Invasive Species Sheet - Fanwort
Invasive Species Identification Sheet
Fanwort (Cabomba caroliniana A. Gray)
- herbaceous water plant
- underwater leaves with repeatedly forking, thread-like divisions
- underwater leaves are opposite, and have clearly seen stalks
The majority of Fanwort leaves are of the form found under the water. These
highly dissected leaves are somewhat stiff, roundish in outline, 3/4"-2" wide,
and resemble a flat to slightly cupped, round fan with the 1/2"-1 1/4" long leaf
stalk being the fan handle.
Sometimes Fanwort also has a few floating leaves that are oval-shaped or
forked on one end, but not toothed. These leaves may be alternate and are about
1/4 "-3/4" long with the leafstalk attached in the middle of the leaf’s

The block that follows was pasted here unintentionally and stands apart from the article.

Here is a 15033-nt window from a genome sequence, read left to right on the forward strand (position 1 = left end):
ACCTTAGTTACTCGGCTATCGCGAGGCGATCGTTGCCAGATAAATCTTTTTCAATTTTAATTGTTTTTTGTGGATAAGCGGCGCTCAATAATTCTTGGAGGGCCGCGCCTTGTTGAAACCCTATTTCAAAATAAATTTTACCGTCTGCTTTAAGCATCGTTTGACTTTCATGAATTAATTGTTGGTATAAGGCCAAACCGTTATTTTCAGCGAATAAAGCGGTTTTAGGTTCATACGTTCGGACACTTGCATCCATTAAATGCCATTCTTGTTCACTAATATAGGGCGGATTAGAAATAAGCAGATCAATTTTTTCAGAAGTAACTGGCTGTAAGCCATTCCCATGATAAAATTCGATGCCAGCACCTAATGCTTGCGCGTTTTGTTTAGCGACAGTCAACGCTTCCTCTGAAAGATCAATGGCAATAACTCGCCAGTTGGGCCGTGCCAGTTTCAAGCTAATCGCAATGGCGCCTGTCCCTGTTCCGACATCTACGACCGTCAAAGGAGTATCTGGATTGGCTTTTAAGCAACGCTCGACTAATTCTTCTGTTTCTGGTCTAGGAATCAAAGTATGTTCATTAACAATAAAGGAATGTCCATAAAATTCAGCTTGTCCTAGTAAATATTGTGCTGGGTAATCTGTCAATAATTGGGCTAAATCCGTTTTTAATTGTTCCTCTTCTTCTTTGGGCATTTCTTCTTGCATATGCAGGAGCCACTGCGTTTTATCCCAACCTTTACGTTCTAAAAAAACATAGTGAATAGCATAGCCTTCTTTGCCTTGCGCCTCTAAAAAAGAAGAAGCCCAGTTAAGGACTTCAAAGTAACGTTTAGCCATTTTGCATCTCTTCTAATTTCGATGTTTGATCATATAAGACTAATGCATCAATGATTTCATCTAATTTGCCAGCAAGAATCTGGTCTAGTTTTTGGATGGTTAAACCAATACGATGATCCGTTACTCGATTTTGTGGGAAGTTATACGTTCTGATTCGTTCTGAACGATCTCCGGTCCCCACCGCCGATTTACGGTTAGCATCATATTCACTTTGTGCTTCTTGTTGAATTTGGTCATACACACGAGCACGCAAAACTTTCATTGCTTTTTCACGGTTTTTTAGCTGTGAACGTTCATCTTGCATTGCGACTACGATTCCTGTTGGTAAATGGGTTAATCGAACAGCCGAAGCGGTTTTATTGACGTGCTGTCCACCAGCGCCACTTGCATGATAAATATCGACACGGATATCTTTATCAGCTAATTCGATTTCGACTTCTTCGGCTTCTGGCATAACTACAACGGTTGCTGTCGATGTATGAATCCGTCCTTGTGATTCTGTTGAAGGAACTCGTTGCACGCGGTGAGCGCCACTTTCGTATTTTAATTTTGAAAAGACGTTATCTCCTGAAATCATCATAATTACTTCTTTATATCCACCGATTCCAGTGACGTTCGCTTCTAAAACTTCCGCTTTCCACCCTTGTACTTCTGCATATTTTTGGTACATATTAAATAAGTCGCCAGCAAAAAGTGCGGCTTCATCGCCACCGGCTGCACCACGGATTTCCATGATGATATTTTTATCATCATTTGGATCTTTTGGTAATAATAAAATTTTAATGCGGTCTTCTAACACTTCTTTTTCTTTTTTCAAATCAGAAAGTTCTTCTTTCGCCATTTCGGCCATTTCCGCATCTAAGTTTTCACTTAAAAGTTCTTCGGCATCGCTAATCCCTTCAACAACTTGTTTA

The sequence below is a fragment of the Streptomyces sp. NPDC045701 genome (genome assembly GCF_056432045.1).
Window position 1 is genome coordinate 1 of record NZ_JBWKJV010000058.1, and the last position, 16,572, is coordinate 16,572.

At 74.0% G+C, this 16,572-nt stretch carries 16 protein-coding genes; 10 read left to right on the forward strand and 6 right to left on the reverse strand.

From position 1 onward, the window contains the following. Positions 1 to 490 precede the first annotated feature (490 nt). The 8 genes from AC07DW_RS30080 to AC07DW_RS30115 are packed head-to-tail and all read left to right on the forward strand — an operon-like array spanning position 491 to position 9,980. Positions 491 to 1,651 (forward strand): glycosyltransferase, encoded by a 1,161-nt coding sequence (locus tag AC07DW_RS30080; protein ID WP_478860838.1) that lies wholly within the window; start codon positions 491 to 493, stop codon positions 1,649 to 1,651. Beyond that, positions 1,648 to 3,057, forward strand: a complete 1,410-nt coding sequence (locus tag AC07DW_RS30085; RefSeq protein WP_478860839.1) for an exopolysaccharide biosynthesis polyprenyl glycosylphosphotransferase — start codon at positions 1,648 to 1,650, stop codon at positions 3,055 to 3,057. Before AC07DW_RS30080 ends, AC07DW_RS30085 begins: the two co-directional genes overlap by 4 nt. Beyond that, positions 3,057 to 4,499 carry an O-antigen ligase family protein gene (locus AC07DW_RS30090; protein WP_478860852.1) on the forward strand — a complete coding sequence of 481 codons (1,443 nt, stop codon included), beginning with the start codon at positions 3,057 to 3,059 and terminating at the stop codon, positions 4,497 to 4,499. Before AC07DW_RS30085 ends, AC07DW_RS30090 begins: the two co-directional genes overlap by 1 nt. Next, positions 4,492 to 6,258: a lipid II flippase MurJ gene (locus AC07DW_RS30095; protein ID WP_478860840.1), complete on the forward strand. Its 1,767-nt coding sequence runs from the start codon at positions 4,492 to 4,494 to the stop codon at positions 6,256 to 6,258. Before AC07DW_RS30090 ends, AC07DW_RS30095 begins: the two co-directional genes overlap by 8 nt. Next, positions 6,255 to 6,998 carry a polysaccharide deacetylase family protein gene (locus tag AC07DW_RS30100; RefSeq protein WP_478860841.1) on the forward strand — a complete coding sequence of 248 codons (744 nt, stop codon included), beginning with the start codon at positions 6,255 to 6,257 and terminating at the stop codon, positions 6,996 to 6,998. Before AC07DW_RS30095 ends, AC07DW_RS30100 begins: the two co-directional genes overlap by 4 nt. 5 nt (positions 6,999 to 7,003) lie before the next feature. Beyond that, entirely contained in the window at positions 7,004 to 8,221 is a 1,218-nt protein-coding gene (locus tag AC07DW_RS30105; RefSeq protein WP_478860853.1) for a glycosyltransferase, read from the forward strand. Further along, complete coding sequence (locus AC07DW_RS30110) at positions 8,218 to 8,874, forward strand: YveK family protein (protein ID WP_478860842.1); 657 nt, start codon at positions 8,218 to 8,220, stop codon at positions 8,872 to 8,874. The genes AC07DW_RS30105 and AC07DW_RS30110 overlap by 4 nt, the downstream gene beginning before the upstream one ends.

underside (peltate leaves). Flowers growing singly from stalks 1"-4" in length
may be found floating among these leaves in July-August. The flowers, up to 3/4"
across, are white to lavender with yellow centers. Fanwort reproduces mainly
from stem fragments.
Fanwort is native from Virginia to southern Illinois and eastern Missouri,
south to Florida and Texas. By 1950, it was considered naturalized north to
Massachusetts, New York, and Ohio (Gray’s Manual of Botany). Fanwort has been
(and continues to be) sold in aquarium stores. It is spread beyond its native
range primarily by people and boats. Fanwort can grow aggressively and clog
drainage canals, ponds, lakes, reservoirs, and slow-moving freshwater streams.